Labels for Special Education Students

The word “label” can cause many parents to cringe inwardly. They often see it as a big sign hung on the back of their child, making them conspicuously different from the rest of the population. Some parents may fear a label will stay with their child for the rest of their lives, preventing both social acceptance and employment opportunities. Others may see a label as some kind of failure in regards to their parenting skills. In fact, no parent wants his/her child to be labeled.

However, labeling may be unavoidable. Getting your child diagnosed is the single most important step in the foundation of his education. If you perform your own evaluation and red flags pop up, it’s time to take action.

Your first call should be to your child’s primary care physician. At well-child check-ups, your doctor will ask questions regarding developmental benchmarks. Benchmarks are guidelines of normal development your child should reach by a certain age. These include expressive language, receptive language, vocabulary, and fine and gross motor skills. Because language development can vary from child to child, physicians may be lax in taking appropriate action for a child who is not reaching benchmarks. As a parent, your intuition should serve you well. Call your local county Child Development Services (CDS) office and request an evaluation. Your CDS case manager will refer you to specialists more suited to diagnosing disabilities.

If your child is already attending school and you are worried about his progress, keep the lines of communication open with his teachers. Many teachers will refer students to the special education department for an evaluation. Regardless of the results of a public school evaluation, you may want to get an unbiased, independent evaluation. Tutoring centers like Sylvan use specialized testing. In this way, you have a back up should the school district decline services.

If your child does have a disability, an appropriate diagnosis is important in order for the state to recognize him as a special education student. State funds ensure support staff will be available to help your child meet the goals listed in his IEP, or Individualized Education Plan. This plan includes any therapeutic services your child may need such as speech, occupational therapy, physical therapy, and adaptive physical education. These services are vital to your child’s success throughout his primary and secondary education.

Sometimes the biggest hurdle is dealing with having your child “singled out” as a special education student. You fear your child will be seen as different, weird, stupid or weak. While there is no easy fix for this issue, being an advocate for your child and his education can alleviate some of those fears. At the primary level, ask the special education teacher about reverse mainstreaming. This process invites mainstream students into the self-contained/special education classrooms. Students who spend time in the specialized classrooms tend to be more accepting of differences because they are allowed to get to know special education students on a personal level. If reverse mainstreaming is promoted regularly, lasting bonds can form between students that will carry over into the mainstream classrooms and all over the school.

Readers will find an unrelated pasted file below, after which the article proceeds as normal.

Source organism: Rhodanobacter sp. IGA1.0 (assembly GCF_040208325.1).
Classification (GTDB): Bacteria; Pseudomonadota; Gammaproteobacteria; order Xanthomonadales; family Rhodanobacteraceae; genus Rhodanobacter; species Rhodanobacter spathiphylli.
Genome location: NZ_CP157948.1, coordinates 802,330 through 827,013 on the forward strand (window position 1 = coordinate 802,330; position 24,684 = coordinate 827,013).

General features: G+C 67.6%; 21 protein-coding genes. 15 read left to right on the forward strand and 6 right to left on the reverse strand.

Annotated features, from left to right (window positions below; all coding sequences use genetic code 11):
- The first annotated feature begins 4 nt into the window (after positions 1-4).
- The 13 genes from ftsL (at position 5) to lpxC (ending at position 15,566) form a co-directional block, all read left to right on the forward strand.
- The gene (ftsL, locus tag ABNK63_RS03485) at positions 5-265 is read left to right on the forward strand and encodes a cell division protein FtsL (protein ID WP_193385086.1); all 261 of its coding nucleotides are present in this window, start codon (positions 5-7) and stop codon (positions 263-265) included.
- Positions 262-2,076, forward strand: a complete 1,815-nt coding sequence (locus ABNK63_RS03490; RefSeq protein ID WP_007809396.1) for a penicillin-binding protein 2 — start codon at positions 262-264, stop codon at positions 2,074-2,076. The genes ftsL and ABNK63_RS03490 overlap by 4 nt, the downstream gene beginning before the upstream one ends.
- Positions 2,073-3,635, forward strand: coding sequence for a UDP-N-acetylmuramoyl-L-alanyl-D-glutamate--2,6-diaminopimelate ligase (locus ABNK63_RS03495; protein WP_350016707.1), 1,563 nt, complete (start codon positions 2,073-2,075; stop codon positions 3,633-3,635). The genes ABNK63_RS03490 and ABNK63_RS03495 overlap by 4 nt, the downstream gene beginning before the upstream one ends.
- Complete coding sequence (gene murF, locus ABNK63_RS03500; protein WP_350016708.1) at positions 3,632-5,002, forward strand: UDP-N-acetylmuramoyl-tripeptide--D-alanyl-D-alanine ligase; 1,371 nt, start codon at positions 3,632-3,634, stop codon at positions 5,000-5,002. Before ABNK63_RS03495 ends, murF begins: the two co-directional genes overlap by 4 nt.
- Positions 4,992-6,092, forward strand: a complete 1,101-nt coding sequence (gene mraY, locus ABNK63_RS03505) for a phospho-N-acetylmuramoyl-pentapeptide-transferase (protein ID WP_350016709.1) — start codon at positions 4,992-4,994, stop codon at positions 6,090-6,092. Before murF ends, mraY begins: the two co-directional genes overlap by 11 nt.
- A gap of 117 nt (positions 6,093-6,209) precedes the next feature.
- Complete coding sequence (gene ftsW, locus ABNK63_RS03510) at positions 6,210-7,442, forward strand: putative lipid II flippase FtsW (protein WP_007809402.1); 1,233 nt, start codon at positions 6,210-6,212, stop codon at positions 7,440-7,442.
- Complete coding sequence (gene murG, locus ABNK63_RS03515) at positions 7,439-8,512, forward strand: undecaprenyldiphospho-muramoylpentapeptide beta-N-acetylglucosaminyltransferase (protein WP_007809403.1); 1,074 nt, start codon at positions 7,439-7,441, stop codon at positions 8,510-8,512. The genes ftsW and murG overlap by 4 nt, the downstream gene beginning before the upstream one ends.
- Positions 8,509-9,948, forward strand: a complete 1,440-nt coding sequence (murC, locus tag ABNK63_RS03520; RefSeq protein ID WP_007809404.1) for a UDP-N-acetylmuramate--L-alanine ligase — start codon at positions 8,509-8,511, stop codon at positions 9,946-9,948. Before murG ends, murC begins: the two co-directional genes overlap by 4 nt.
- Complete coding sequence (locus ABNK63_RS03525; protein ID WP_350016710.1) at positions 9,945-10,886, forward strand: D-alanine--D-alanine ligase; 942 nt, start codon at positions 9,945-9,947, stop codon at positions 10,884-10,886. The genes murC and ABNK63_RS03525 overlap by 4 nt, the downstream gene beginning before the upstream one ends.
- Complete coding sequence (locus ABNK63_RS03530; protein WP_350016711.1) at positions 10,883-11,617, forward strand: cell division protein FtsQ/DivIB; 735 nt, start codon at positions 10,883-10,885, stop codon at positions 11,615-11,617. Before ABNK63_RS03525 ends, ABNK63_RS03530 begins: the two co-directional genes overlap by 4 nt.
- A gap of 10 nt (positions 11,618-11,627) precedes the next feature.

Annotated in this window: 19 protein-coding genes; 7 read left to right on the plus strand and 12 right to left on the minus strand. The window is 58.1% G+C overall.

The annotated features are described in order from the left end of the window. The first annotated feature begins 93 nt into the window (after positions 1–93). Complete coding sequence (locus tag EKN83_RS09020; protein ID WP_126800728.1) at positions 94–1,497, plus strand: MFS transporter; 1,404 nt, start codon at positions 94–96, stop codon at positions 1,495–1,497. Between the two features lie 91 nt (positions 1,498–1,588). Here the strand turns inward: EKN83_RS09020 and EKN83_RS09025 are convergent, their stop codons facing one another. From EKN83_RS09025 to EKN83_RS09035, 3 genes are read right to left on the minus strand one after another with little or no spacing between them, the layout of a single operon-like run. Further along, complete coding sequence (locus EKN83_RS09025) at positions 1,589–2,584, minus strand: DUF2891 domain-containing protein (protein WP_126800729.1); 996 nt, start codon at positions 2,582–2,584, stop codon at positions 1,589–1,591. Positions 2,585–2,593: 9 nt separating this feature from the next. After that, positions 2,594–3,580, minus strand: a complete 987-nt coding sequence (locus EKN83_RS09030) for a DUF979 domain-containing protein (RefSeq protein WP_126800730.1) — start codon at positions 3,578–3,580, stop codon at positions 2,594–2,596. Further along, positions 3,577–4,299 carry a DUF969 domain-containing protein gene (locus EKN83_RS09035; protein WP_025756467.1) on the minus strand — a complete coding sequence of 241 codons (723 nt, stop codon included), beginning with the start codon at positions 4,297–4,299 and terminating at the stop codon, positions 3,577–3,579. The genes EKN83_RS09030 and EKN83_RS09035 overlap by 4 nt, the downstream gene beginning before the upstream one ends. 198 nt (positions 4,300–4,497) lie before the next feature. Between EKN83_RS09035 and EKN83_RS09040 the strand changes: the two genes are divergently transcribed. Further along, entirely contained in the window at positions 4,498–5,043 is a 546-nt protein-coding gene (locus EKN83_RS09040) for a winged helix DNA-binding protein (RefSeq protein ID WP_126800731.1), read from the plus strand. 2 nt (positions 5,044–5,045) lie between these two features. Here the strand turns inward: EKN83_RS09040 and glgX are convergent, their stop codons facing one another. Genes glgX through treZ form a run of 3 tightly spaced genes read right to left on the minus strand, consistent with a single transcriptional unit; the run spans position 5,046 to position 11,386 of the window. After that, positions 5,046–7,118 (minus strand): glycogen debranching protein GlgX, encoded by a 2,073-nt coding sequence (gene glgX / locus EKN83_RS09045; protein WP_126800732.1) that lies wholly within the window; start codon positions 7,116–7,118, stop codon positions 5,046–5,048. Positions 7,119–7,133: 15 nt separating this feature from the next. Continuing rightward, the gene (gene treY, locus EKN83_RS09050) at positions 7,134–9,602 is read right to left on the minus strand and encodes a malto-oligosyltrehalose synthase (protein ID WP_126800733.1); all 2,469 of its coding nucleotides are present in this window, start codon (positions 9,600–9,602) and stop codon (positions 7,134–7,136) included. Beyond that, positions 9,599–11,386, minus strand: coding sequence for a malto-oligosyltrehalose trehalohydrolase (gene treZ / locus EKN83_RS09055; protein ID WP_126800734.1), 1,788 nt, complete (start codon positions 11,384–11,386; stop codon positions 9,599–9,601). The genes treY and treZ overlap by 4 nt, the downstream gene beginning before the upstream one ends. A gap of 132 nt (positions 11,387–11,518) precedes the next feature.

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Review of “Education

“Education and the Significance of Life” by J. Krishnamoorthi is a book for those who are engrossed in understanding the profound meaning of life and importance of education. In this book, J.K. advocates for a life oriented education, more liberal and practical, resulting in effective living.

Krishnamoorthi acknowledges the importance of knowledge and efficiency, but does not make any secret of his concern that overemphasis on them may result only in conflict and confusion. Jiddu Krishnamoorthi questions the link between comfort and security with education as any common man would perceive and also opines that bringing about independent thinking with such a conventional education is next to impossible. Emphasizing the importance of learning to be compassionate, to be content with little, and to seek the supreme, J.K. feels only this path can lead to the true salvation of mankind.

According to J.K., education is just not a process of accumulating information and knowledge from books, but is the understanding of oneself, for it is within each one of us. Peace and happiness for men, J.K. says can come only with self-awareness that brings a change of heart, good will and inward transformation.

The master feels that to merely educate people to be brilliant engineers, luminous scientists, proficient executives, competent workmen etc. cannot account for the world peace. J.K. feels education should eliminate enmity and hatred between human beings and help each individual to discover their own psychological hindrances, and not merely impose new patterns of conduct and new modes of thought on the learner.

The passion for living beings induces J.K. to express the need for the teachers and parents to be rightly educated, so that pure knowledge shall be imparted to their pupil. Silence as a means to enhance creativity and to enjoy the beauty is strongly advocated by J.K.

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